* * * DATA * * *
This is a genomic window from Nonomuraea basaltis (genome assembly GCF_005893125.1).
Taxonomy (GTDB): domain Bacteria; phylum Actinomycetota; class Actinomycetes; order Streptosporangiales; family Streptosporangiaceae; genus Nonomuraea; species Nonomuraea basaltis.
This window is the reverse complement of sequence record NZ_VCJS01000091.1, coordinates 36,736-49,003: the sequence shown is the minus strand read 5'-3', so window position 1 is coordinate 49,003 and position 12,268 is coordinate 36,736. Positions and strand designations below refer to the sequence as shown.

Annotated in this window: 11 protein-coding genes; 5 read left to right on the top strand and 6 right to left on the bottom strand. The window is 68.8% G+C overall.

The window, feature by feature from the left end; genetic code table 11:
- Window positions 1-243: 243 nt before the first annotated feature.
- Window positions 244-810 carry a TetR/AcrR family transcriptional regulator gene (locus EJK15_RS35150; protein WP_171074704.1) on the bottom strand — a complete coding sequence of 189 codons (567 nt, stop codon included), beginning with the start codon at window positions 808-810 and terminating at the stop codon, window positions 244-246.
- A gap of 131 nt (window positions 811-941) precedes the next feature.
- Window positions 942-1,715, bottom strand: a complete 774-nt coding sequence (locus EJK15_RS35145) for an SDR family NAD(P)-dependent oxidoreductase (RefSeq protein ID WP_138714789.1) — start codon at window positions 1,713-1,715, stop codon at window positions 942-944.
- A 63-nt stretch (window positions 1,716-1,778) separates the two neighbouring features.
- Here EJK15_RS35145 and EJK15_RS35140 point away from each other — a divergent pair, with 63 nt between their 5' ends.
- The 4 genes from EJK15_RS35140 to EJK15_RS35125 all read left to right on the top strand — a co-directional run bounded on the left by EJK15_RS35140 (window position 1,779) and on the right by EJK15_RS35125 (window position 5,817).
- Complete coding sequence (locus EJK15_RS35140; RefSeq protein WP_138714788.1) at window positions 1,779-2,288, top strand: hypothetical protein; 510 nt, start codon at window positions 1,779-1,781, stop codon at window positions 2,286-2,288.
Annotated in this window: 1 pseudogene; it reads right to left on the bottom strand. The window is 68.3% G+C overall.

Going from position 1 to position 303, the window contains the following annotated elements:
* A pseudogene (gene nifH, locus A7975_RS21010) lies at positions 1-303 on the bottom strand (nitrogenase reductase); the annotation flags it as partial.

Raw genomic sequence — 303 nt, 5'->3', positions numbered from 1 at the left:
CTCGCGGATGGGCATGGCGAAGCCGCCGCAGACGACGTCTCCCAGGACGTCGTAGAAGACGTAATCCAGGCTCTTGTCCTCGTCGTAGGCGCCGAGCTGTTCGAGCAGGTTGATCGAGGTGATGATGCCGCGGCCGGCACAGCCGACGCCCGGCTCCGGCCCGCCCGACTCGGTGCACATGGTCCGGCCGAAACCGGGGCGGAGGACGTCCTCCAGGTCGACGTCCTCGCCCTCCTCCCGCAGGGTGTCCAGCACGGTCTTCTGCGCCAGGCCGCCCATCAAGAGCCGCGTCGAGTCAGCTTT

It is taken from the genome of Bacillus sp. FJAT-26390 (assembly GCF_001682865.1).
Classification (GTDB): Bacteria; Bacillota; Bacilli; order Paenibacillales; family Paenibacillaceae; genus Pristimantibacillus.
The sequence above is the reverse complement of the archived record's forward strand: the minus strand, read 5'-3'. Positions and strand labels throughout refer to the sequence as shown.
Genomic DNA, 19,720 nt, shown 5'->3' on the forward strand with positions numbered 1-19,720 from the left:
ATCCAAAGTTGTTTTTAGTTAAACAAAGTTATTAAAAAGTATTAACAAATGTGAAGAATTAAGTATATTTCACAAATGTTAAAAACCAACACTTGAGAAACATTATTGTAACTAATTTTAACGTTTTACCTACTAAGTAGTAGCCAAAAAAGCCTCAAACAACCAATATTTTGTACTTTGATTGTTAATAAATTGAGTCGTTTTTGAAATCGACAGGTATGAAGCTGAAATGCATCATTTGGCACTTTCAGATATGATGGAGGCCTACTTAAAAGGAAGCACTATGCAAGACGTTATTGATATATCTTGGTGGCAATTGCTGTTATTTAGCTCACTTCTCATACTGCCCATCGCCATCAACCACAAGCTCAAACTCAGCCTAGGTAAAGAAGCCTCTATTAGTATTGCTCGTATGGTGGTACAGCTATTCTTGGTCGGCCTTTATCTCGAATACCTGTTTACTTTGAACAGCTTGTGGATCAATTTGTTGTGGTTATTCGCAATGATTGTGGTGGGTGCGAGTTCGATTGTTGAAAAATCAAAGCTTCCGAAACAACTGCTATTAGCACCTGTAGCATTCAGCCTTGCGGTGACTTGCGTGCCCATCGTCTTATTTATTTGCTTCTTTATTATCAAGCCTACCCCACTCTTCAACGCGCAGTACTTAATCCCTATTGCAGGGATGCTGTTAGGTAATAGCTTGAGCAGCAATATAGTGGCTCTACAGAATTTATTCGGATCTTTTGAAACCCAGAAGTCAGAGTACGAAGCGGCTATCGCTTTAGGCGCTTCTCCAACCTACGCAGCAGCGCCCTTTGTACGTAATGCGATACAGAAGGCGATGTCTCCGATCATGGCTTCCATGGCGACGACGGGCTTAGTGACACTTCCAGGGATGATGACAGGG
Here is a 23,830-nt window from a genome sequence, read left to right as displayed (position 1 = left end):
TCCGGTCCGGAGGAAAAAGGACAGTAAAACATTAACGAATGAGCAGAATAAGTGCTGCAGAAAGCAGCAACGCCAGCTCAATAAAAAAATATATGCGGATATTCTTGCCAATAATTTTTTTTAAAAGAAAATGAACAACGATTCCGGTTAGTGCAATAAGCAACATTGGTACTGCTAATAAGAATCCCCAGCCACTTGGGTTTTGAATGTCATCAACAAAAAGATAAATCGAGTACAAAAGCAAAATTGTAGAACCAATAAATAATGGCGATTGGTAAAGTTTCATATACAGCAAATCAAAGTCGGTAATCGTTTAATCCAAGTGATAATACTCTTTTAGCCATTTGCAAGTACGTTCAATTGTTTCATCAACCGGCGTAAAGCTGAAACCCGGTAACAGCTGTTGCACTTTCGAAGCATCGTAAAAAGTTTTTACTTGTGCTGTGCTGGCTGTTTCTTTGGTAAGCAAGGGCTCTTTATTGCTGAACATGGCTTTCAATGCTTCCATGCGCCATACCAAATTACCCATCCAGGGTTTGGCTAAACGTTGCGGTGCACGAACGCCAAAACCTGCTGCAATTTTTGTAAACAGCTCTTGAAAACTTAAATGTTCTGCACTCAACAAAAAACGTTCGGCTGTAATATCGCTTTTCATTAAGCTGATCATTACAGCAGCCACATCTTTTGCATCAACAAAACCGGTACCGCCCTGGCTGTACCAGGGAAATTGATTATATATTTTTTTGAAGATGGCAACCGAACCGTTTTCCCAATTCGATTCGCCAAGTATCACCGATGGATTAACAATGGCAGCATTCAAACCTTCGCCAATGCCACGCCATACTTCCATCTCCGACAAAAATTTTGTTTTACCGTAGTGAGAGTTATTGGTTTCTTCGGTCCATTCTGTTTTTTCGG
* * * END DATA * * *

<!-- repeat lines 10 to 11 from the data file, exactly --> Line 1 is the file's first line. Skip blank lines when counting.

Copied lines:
- A 63-nt stretch (window positions 1,716-1,778) separates the two neighbouring features.
- Here EJK15_RS35145 and EJK15_RS35140 point away from each other — a divergent pair, with 63 nt between their 5' ends.